Tinsen was built like a fort: short, squat and made of stone. His head just reached Roake’s jaw.
“Briggs says you’re square,” Tinsen said. He extended his hand. “If Briggs says it, that’s good enough for me.”
Roake fingers were lost in the man’s grip. He looked at Briggs.
“You said we needed a carrier,” Briggs said, smiling.
“Good,” Roake said.
They were back in the private room. The serving girl dropped off meat, cheese, bread and wine. The soup was already gone. All three men looked at the plans.
“I see,” Tinsen said, looking them over. “We could do this a couple ways.”
Roake nodded. He took a bit of chalk and began writing on the parchment. He could erase any errors they made that way.
“We come up from the cellar,” Roake said. “Through the servant’s quarters.”
Tinsen shook his head. “Servants look at other servants,” he said. “That’s no good.”
Roake looked at the map again. “There’s no other way up,” he said.
Briggs sipped some wine. “We could do it if we were quick.”
“No good,” Tinsen said. “We’d have to come up and go back down. Once is risky enough.”
“We arrive late,” Roake said. “All the servants will be on the first floor or in the garden.”
“Not all of them,” Tinsen said.
Briggs nodded at Roake. “Most of them.”
“Enough of them.”
“Just like before?” Briggs asked.
Roake nodded. He drew a line with the chalk. “We arrive after the party has started. Late enough so most of the guests are drunk.” The line went from the serving quarters to the main stairwell. “Up here,” he said. He was drawing as he talked.
Roake circled a flight of stairs. “The servants’ stairs can carry us up to the third floor.”
“Out of sight of anyone who matters,” Briggs said.
Roake circled a room on the third floor. “This is where the vault is.”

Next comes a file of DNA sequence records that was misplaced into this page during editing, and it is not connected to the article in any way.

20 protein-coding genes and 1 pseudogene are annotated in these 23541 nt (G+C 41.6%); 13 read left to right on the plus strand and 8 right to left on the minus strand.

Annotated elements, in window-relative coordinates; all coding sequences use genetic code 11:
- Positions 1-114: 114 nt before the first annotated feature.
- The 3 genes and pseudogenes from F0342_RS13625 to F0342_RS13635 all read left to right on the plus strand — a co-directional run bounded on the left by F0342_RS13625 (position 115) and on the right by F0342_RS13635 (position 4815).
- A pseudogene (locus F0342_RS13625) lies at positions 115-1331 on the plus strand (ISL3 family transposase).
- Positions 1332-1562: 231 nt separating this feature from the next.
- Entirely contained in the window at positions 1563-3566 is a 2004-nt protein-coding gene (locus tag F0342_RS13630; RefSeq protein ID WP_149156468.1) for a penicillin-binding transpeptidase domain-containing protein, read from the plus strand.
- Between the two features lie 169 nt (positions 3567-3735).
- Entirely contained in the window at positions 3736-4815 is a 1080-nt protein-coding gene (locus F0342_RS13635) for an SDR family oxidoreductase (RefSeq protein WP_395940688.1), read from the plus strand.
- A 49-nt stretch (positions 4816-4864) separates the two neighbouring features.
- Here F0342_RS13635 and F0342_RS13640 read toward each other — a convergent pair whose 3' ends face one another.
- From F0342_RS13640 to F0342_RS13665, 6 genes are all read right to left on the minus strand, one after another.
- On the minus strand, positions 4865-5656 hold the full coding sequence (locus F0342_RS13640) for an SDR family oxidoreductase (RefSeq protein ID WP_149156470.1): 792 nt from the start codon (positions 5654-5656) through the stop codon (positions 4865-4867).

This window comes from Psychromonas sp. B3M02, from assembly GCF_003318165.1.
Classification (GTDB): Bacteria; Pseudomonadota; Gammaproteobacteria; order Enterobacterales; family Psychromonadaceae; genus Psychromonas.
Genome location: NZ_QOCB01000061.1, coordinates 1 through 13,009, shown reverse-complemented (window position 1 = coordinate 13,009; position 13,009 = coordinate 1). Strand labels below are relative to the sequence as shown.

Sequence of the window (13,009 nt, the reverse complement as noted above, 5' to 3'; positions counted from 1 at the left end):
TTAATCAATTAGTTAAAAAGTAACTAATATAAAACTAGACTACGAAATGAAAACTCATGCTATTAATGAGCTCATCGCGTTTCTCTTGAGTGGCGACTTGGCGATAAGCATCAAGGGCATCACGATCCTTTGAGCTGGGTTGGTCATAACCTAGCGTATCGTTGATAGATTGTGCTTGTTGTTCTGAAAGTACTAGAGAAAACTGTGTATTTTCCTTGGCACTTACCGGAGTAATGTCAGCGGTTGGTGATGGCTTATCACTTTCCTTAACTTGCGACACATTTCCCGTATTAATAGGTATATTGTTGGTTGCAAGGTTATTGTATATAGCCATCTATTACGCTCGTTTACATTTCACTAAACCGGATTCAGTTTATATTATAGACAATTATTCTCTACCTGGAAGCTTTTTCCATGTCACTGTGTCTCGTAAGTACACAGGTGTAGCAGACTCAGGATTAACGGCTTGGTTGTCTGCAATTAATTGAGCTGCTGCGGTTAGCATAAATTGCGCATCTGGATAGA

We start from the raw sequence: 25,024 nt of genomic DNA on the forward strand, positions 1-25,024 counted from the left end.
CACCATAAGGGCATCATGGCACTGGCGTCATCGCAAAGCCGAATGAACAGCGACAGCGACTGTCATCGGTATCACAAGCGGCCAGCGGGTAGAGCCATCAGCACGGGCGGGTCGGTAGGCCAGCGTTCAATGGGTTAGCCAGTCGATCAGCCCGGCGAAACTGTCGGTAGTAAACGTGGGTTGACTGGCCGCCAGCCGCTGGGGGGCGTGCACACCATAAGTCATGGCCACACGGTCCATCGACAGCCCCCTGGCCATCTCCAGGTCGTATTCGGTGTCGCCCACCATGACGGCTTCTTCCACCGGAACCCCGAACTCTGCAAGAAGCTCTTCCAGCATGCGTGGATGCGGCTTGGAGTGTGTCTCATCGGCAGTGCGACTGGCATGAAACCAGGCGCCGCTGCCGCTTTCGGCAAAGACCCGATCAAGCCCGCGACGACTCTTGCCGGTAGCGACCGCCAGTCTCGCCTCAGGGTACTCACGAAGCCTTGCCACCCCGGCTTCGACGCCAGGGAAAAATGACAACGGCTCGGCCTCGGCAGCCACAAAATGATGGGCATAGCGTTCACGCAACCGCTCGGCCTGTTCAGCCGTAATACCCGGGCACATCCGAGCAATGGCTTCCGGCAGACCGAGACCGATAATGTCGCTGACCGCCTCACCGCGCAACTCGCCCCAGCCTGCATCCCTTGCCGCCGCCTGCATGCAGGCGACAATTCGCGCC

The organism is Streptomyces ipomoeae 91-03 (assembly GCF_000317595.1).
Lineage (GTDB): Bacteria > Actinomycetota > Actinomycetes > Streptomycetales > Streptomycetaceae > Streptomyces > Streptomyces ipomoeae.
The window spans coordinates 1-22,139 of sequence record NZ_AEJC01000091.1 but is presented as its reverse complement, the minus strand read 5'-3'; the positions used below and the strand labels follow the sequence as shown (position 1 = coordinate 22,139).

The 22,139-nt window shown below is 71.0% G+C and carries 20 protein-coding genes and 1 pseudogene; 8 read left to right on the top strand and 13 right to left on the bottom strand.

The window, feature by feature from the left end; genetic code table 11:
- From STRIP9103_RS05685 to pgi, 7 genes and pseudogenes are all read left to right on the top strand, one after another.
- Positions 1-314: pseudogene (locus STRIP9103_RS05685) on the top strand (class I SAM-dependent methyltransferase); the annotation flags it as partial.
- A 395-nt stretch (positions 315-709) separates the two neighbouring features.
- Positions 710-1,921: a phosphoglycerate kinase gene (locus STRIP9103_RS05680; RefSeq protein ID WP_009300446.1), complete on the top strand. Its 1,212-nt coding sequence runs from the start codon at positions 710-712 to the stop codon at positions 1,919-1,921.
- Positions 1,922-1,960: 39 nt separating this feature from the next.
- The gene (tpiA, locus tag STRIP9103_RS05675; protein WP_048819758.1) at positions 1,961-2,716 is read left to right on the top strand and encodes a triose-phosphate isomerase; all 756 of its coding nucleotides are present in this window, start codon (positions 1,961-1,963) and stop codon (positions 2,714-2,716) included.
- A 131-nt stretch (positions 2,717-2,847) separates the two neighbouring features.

Briggs squinted at the map. “Behind a wall?”
Roake nodded. “Behind a wall.”
Tinsen didn’t like that. “Do we know where behind the wall?”
Roake shook his head. “No, we do not.” He pointed at a symbol on the plans. “This means there’s a key. If there’s a key, there’s a lock. And if there’s a lock, we can get by it.”
“That means me,” Briggs said.
“What if it’s an enchanted lock?” Tinsen asked. “What then? A screwsman isn’t going to get us by an enchanted lock.”
Both Roake and Briggs smiled.
“All right,” Tinsen shrugged. “You can pop a magic betty, I’d like to see it.”
Roake started again. “In the vault, we grab the paper. Leave the coin. We pack it into the luggage. Then, we carry the luggage back down the servants’ stairs, back down to the cellar and out the slumming hole.”
“What about the carriage?” Tinsen asked.
“We use that if we need to.” Roake told him.
All three men looked at the plans. They were quiet for a long time.
“There’s a lot that could sour this job,” Tinsen said. “We get spotted by curious guards or chatty servants. Briggs can’t pop the betty. We get nabbed, there will be a whole unholy host of nobs bringing pain down on our heads.”
He shook his head. “We can’t let anyone see us.”
Roake nodded. “No one will.”
END OF PART 1